Big News About Early Humans in the New World

There has been a lot of news recently about our ancestors – where they evolved and settled, and when – and these discoveries seem to imply that we are the verge of a new and exciting understanding about our origins…

 

In British Columbia, scientists have discovered a village site that is estimated to be three times as old as the Great Pyramid at Giza and among the most ancient human settlements in North America.

 

Read about it here.

 

But even more intense is the newly found evidence that Neanderthals — or another lost species — occupied what is now California some 130,000 years ago!

 

From the New York Times,

 

Humans Lived in North America 130,000 Years Ago, Study Claims

by Carl Zimmer (4/26/17)

 

 

“Prehistoric humans — perhaps Neanderthals or another lost species — occupied what is now California some 130,000 years ago, a team of scientists reported on Wednesday.

 

The bold and fiercely disputed claim, published in the journal Nature, is based on a study of mastodon bones discovered near San Diego. If the scientists are right, they would significantly alter our understanding of how humans spread around the planet.

 

The earliest widely accepted evidence of people in the Americas is less than 15,000 years old. Genetic studies strongly support the idea that those people were the ancestors of living Native Americans, arriving in North America from Asia.

 

If humans actually were in North America over 100,000 years earlier, they may not be related to any living group of people. Modern humans probably did not expand out of Africa until 50,000 to 80,000 years ago, recent genetic studies have shown…”

 

Read more here.

 

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Climate change is melting permafrost soils, releasing ancient viruses and bacteria

Dig up your post-apocalyptic survivalist manuals —

 

From the BBC,

 

 

There are diseases hidden in ice, and they are waking up

By Jasmin Fox-Skelly

 

Long-dormant bacteria and viruses, trapped in ice and permafrost for centuries, are reviving as Earth’s climate warms

 

“Throughout history, humans have existed side-by-side with bacteria and viruses. From the bubonic plague to smallpox, we have evolved to resist them, and in response they have developed new ways of infecting us.

 

We have had antibiotics for almost a century, ever since Alexander Fleming discovered penicillin. In response, bacteria have responded by evolving antibiotic resistance. The battle is endless: because we spend so much time with pathogens, we sometimes develop a kind of natural stalemate.

 

However, what would happen if we were suddenly exposed to deadly bacteria and viruses that have been absent for thousands of years, or that we have never met before?

 

We may be about to find out. Climate change is melting permafrost soils that have been frozen for thousands of years, and as the soils melt they are releasing ancient viruses and bacteria that, having lain dormant, are springing back to life…”

 

For the rest, click here.

 

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For the Love of Clocks: The Very Sad Tale of the Radium Girls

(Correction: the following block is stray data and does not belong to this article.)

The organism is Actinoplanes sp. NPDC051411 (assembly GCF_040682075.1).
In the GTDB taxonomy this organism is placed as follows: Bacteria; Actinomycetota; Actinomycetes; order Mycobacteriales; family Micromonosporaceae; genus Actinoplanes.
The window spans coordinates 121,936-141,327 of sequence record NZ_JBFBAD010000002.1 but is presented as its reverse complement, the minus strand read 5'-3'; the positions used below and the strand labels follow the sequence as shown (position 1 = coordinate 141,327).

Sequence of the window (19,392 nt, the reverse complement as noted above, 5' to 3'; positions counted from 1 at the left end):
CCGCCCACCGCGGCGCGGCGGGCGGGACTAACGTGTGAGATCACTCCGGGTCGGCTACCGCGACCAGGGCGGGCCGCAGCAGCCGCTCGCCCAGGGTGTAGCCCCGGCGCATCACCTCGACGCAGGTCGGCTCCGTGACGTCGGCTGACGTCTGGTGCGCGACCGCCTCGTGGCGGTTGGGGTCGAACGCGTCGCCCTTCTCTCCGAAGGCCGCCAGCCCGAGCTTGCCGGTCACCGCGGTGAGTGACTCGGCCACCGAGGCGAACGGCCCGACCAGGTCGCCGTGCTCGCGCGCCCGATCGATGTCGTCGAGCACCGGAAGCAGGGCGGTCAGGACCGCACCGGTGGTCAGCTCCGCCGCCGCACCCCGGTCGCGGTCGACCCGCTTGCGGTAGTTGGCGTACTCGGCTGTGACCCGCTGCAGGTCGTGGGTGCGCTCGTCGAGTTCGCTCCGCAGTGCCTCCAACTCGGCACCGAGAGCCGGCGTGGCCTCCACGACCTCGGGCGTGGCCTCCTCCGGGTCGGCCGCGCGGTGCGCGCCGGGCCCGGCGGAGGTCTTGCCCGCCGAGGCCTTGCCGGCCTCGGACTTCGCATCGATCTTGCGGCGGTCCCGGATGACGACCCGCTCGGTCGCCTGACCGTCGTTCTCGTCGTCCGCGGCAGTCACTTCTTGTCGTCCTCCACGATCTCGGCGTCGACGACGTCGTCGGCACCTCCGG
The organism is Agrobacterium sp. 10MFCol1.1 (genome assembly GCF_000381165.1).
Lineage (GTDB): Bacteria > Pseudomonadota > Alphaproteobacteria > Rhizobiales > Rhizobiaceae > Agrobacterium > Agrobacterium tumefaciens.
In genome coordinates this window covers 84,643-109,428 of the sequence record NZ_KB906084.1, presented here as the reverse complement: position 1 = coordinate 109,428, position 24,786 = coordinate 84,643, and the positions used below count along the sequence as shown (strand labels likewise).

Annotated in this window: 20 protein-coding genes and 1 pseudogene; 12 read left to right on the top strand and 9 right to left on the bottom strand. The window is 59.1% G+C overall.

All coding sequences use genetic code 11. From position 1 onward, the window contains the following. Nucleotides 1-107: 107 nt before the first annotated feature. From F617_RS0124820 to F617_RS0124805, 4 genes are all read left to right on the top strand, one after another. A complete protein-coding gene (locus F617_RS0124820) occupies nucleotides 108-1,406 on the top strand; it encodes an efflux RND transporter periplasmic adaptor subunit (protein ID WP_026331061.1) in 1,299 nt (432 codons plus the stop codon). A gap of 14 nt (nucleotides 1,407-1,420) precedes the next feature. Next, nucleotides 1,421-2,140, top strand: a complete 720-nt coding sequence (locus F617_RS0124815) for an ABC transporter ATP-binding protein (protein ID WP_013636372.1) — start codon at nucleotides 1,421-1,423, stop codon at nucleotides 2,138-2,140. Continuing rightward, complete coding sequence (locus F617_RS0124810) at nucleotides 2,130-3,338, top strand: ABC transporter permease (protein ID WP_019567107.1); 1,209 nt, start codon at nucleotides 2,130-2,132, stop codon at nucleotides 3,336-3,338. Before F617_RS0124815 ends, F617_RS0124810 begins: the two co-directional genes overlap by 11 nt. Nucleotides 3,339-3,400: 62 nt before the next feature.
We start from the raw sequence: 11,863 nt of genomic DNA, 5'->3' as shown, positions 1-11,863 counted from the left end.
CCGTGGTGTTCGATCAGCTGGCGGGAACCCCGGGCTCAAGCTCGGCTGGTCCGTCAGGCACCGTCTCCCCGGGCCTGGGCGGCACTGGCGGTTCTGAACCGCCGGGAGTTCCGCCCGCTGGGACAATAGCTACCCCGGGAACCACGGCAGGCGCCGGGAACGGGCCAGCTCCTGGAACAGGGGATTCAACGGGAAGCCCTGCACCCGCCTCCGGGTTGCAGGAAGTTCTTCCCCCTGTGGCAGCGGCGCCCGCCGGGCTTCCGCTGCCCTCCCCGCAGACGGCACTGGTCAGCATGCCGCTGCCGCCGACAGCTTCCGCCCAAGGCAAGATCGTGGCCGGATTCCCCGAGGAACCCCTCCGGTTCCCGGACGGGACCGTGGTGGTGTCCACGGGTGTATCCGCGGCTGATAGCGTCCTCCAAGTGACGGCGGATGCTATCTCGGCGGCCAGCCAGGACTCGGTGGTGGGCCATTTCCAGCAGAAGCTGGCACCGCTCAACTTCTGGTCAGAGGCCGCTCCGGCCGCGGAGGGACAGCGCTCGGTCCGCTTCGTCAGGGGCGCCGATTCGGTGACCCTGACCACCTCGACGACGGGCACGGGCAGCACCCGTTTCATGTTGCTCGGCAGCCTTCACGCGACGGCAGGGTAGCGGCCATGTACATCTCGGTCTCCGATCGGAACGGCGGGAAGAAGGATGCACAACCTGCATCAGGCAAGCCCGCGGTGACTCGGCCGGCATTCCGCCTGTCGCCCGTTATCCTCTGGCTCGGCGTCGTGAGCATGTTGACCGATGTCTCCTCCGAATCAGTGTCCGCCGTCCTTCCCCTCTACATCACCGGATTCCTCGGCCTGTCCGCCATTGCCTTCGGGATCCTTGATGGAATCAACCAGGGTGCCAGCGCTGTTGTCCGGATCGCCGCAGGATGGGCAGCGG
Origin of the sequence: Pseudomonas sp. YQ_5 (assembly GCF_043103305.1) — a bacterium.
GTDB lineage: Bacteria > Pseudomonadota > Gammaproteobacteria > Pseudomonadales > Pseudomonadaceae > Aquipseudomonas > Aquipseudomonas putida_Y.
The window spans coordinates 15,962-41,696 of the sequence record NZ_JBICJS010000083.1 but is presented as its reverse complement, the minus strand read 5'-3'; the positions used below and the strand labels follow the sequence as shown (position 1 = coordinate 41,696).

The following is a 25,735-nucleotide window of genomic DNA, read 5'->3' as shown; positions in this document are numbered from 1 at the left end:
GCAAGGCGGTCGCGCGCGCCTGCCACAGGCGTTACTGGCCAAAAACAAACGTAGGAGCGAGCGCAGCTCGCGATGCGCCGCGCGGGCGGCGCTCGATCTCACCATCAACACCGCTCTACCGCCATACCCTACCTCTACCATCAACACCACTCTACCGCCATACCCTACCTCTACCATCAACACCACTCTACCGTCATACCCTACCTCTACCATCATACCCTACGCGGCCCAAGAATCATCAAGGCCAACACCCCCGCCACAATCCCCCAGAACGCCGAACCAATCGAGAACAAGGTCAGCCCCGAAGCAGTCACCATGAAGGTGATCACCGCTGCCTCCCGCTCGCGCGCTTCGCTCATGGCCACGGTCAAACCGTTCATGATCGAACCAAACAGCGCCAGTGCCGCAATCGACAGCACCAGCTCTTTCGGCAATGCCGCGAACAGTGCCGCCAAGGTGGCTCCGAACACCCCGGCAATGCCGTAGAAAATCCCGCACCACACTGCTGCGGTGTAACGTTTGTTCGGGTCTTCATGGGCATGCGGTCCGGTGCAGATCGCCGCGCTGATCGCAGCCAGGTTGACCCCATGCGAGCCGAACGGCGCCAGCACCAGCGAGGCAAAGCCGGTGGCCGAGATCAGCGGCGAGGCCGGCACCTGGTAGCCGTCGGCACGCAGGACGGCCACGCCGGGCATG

A very sad story about a disposable work force, the ultimate sacrifice, and incredible corporate greed and hubris…

 

 

From Buzzfeed,

by Kate Moore

 

The Forgotten Story Of The Radium Girls, Whose Deaths Saved Thousands Of Workers’ Lives

 

“During World War I, hundreds of young women went to work in clock factories, painting watch dials with luminous radium paint. But after the girls — who literally glowed in the dark after their shifts — began to experience gruesome side effects, they began a race-against-time fight for justice that would forever change US labor laws.

 

On April 10, 1917, an 18-year-old woman named Grace Fryer started work as a dial painter at the United States Radium Corporation (USRC) in Orange, New Jersey. It was four days after the US had joined World War I; with two soldier brothers, Grace wanted to do all she could to help the war effort. She had no idea that her new job would change her life — and workers’ rights — forever.

 

The Ghost Girls

 

With war declared, hundreds of working-class women flocked to the studio where they were employed to paint watches and military dials with the new element radium, which had been discovered by Marie Curie a little less than 20 years before. Dial painting was “the elite job for the poor working girls”; it paid more than three times the average factory job, and those lucky enough to land a position ranked in the top 5% of female workers nationally, giving the women financial freedom in a time of burgeoning female empowerment. Many of them were teenagers, with small hands perfect for the artistic work, and they spread the message of their new job’s appeal through their friend and family networks; often, whole sets of siblings worked alongside each other in the studio.

 

Radium’s luminosity was part of its allure, and the dial painters soon became known as the “ghost girls” — because by the time they finished their shifts, they themselves would glow in the dark. They made the most of the perk, wearing their good dresses to the plant so they’d shine in the dance halls at night, and even painting radium onto their teeth for a smile that would knock their suitors dead…”

 

For the rest, click here.

 

 

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